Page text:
Somewhat less enticing are the rest of the Richard III novels I’ve got stacked on my desk, which I need to at least look at before I feel I can get my essay quite underway. I’m not sure if it’s kosher to count them towards my summer total if I kind of skim them…but I’m just not sure, either, if I will care to read them patiently. They look like easy enough reading, but to some extent that’s my objection (the Philippa Gregory novel in particular looks like it’s written for simple-minded people, with the short sentences, short paragraphs, short chapters, and laboriously simplistic first-person narration–is this why she’s so popular, do you suppose? because she gives her readers no work to do? or do I underestimate her books?).

Probably it makes more sense to talk about reading ideas then reading plans. Who wants to plan out their reading in some rigid way? Sure, it’s nice to cross things off your list, but it’s also nice to follow where things lead, from one book to another, from one interest to another. My sabbatical is over (more about that in another post) and pretty soon, once again, reading purely by choice will be a luxury. Even now, with fall classes looming and thesis chapters still appearing with regularity in my inbox, there are plenty of things I have to read. We’ll just have to see, then, where my summer reading takes me.

If you are looking for ideas for your own summer reading (which seems unlikely, since anyone reading this is probably, like me, quite overwhelmed with possibilities already–but just in case!) you might enjoy browsing through the two-part  summer reading feature I ‘curated’ and contributed to for the new issue of Open Letters Monthly (which itself is a good reading option, I think). The members of the team pitched in to suggest books we love that we think are good for taking along to the cottage or enjoying on the back porch. I found it fascinating, and often surprising, which books people decided on. I think the two I find most tempting are I, Claudius (how have I not read that already?) and Patrick Leigh Fermor’s A Time of Gifts. Here are the links to the feature, in case you want to take a look: Part I, Part II.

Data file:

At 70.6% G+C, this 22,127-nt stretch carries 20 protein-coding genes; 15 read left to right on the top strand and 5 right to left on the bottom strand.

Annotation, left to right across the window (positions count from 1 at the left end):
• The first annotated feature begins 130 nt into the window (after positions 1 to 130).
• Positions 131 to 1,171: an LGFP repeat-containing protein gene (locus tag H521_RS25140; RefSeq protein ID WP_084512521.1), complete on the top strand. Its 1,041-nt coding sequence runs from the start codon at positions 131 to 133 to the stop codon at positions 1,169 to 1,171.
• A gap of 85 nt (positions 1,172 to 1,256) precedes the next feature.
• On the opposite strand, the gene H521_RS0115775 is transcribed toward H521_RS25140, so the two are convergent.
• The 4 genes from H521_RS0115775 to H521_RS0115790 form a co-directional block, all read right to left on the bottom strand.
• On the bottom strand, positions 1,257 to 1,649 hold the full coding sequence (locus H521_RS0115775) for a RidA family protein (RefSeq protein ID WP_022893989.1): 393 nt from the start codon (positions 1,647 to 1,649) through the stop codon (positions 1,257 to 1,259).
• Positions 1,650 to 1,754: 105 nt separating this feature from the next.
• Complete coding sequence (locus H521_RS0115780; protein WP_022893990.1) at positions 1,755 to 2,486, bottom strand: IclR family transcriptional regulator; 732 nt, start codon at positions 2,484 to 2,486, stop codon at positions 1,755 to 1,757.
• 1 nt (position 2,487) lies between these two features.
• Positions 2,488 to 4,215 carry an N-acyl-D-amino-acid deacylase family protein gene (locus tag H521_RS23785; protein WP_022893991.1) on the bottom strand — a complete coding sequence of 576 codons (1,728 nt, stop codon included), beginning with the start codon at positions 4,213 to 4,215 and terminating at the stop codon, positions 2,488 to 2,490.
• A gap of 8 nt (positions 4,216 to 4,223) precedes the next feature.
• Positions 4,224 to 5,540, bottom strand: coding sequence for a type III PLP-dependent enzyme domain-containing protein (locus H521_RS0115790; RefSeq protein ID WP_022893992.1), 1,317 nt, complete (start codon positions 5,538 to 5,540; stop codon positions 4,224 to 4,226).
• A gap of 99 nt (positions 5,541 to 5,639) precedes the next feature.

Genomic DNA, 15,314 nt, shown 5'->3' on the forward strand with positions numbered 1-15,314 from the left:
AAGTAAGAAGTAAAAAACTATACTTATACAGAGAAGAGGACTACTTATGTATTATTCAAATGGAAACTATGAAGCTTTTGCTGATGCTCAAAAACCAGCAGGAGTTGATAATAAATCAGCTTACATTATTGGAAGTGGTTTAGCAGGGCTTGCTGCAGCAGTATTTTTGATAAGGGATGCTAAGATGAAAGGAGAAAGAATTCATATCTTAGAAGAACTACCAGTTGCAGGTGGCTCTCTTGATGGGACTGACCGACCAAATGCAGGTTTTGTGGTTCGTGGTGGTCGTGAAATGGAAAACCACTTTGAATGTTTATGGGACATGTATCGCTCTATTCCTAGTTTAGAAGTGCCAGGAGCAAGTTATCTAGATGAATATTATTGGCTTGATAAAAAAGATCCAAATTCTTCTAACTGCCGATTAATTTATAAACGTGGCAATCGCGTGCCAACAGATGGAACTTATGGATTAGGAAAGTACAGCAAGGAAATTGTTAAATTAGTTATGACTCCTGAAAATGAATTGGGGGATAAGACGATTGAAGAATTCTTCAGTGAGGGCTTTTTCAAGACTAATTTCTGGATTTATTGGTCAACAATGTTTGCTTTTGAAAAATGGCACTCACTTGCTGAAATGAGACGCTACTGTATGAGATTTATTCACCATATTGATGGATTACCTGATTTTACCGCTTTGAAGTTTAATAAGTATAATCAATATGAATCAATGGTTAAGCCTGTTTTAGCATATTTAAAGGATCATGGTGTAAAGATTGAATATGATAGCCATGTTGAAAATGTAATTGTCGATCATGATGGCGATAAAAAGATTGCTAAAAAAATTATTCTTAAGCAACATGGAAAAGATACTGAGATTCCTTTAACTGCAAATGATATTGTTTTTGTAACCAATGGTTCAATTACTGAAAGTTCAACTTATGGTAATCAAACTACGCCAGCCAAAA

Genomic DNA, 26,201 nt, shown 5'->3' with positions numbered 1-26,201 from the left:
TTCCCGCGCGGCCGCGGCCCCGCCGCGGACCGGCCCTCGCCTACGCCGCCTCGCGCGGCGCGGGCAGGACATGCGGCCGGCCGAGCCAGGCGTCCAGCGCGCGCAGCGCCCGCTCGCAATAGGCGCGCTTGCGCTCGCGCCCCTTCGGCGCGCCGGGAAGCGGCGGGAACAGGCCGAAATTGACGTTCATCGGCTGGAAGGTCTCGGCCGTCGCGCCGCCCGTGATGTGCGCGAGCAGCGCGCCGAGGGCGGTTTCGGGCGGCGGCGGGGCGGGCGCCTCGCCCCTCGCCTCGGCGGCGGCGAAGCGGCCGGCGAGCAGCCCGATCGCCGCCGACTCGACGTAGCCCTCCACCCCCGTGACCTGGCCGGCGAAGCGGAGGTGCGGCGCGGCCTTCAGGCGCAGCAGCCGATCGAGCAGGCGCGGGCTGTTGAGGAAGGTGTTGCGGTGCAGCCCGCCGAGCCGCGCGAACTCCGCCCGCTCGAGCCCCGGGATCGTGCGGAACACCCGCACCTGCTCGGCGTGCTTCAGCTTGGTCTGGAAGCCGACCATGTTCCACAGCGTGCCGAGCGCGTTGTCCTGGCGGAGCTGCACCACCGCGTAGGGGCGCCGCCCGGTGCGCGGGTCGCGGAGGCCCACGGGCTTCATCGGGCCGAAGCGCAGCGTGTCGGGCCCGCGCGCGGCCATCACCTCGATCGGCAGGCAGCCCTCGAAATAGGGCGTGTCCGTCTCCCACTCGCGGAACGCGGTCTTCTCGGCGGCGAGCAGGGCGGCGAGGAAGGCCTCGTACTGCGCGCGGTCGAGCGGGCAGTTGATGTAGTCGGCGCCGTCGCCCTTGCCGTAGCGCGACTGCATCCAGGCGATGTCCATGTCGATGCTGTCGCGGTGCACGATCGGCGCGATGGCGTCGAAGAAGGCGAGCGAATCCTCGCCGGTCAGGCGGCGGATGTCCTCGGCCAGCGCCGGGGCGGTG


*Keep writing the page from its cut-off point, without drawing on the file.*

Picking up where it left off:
3 Comments to Summer Reading Plans

  1. July 5, 2011 at 4:55 am | Permalink

    I think I’m going to pack up and come and join you. I’m salivating just thinking about some of those books. I’ve just bought the first of the Elly Griffiths for Kindle simply because I want to have her very distinctive voice available whenever I feel like dipping into it. And, I really do agree about parents reading being an encouragement to children. I used to run something similar to the Summer Reading Club for local schools. If the children completed a reading ‘journey’ of a certain length then they got a gold medal at the end presented by our local MP, who at the time was a prominent member of the government. Parents (and grandparents) were encouraged to join in as well and those children where they read as a family were all more likely to carry on reading afterwards.

  2. Ali's Gravatar Ali
    July 5, 2011 at 10:55 am | Permalink

    Oh my gosh, do you have an ambitious summer reading plan! Mine is not nearly as ambitious as yours, that’s for sure. I would like to read The Woman in White (I just started it); The Lecturer’s Tale: Samuel Pepys: The Unequalled Self; The Cambridge Companion to Dante; The Infermo (I am on canto 18): Purgatorio; one of Dickens novels (Bleak House or A Tale of Two Cities): and Dante: Poet of the Secular World. I am not sure I will get through all these books, but at least I will try!